Frayed fabric edges have that little character signature that says, “I’m shabby but can be ever so chic!” This tutorial will teach you 5 methods of how to fray your own fabric for a trendy and edgy style.
The whole idea behind using frayed fabrics in fashion is an oxymoron: how could something be both ‘shady’ AND stylish? It’s all about learning when and where each type should come into play on garments–and then letting it hang loose!
- Fraying Fabric
- How To Fray Fabric
- Methods of Fraying Fabrics
A frayed edge finish is a great way to add some extra style points and make your clothes really pop.
Think about what you can do with old garments, from updating an outfit all together or just reusing pieces in new ways by sewing them up yourself!
There are many other great ways to use a frayed edge. Such as:
- Table linen – The more you use your table linen, the better it will look. You can have a frayed edge for added style and convenience!
- Quilts – Quilts are a great way to show off personality and style. They come in all different shapes, sizes, and colors–you can even make your own with modern quilting techniques!
- Scarves – Scarves are perfect for a quick run-up, and they come in all sorts of styles.
- Jackets – Adding interest to the edge of a jacket or cape can be done in many ways. For example, adding tassels and pockets is not only fashionable but practical too!
- Jeans – Fashion is all about mixing and matching, but sometimes it’s time for a complete overhaul. Jeans – Upgrading those denim pants to shorts or skirts in need of some new length? If so you must have heard that these are the best!
How To Fray Fabric
Types Of Fabric To Fray
When learning how to fray fabric, it is important that you choose the right material. Most fabrics will start fraying if not neatened but some are more susceptible than others.
Natural fibers like cotton or linen have a tendency of doing so easily because they’re soft and fluffy in nature which makes them prone to tiny threads popping off from their surface when stressed too much.
This doesn’t happen with other types as much unless someone intentionally tries pulling at those areas intentionally such as denim jeans due to its tight weave design causing stress on specific spots all over where there’s no stretch whatsoever!
Methods of Fraying Fabrics
Fraying the hems of your jeans can be really fun, but it’s important that you find a method for fraying with good results and an end result.
Frayed seams range from very choppy (if done poorly) to displaying soft fringe patterns on each individual threadbare jean hemline as seen below:
- Using Pinking Shears
- Seam Ripper
- Chopping and Washing
- Trims and Applique
How To Fray Fabric Using Pinking Shears
Using an instrument called pinking shears, you can create that delicate but nonetheless stunning frayed edge on your wedding dress.
These scissors work by cutting zigzag lines across the fabric and leaving it so there’s just enough unraveling for style points without being too overwhelming or loose looking in any way
How To Fray Fabric Using Seam Ripper
A seam ripper is a great tool for those looking to give their jeans an interesting and unique look. It requires some patience, but it’s worth all of the work!
Stitch Across the Top
To stop fraying, start by deciding where you want the stitching to occur.
A simple machine line of either small straight stitches or a narrow zigzag will set your margin for repair and make an invisible line on which fabric glue can be applied along with matching thread so that there is no gap when it comes time to mend any future tears in garment materials due from wear-and-tear over time.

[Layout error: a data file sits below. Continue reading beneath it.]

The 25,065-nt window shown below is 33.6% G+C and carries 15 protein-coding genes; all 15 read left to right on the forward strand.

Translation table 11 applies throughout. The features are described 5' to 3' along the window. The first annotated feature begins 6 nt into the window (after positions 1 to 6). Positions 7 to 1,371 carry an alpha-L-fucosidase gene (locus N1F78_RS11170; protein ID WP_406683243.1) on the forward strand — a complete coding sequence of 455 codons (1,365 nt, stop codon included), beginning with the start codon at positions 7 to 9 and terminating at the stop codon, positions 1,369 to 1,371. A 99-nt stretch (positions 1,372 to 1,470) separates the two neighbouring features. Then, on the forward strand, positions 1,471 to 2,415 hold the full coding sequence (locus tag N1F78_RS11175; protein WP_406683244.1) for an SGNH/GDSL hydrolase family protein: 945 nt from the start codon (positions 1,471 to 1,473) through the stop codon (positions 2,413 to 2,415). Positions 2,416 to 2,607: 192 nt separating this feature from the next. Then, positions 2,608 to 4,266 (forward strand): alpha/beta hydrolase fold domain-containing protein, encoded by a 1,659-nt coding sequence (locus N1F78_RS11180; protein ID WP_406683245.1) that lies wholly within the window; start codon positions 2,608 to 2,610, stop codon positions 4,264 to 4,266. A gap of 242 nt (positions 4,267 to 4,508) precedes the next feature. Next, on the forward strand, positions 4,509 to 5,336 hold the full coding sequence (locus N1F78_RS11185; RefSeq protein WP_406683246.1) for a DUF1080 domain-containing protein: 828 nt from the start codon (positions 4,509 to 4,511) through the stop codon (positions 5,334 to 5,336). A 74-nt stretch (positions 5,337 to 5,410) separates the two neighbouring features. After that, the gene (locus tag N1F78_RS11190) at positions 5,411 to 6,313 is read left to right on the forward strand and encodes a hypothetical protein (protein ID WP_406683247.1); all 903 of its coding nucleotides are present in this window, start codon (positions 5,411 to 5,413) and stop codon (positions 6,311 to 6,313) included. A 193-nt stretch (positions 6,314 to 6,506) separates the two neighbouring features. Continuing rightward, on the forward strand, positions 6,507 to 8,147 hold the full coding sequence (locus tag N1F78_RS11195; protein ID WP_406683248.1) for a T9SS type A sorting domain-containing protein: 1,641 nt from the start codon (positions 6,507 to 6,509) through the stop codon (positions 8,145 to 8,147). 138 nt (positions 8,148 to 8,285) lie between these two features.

While these methods may seem like good ideas at first glance they all have drawbacks worth considering before committing yourself: First off sewing through cloth leaves more bulk than just using normal running stitch – this makes clothes look lumpy instead of lacy; secondly using heavy-duty glues often takes longer (or fails altogether) if used improperly
Cut Vertically and Fray
Once the stitch line is in place, gently comb or tease out any loose threads from the fabric up to it.
You can achieve this frayed look with a needle and seam ripper for pulling strands of thread; go bold by using a wire brush as well! It’s also helpful if you make some vertical cuts along lengthwise sewn areas before rifling through the opposite side (to avoid tangles).
How To Fray Fabric Using Chopping & Washing
Chopping is a technique that can be used to create interesting and creative garments. It’s especially appealing for the adventurous seamstress who isn’t afraid of getting their hands dirty or wearing out fast.
The next time you’re in need of something unique, give this one-time process from start to finish! Just make sure not to wash your clothes with anything else because all those threads will go everywhere (and maybe even leak through).
How To Fray Fabric Using Tearing
Tearing fabric will also result in a frayed edge. Snip at the point you decide to tear and then pull on it, giving your torn edges an even more worn look!
How To Fray Fabric Using Trims & Applique
Frayed fabric is often seen as old-fashioned, but it’s not if you have the know-how. Make trims with fraying by cutting strips of cloth in two opposite directions and binding them together at one end before sewing up each side like so:
With this technique, any shape can be sewn onto a surface – whether it is appliqueing on some patches for clothing or making ruffles out of serviettes!
Fraying fabric edges can be the perfect way to add some extra creative shine to your garment. It’s always wise to make sure that this technique works well with both style and fabric before you go ahead and use it, but if everything looks right after a little trial and error then that shabby chic masterpiece will really stand out!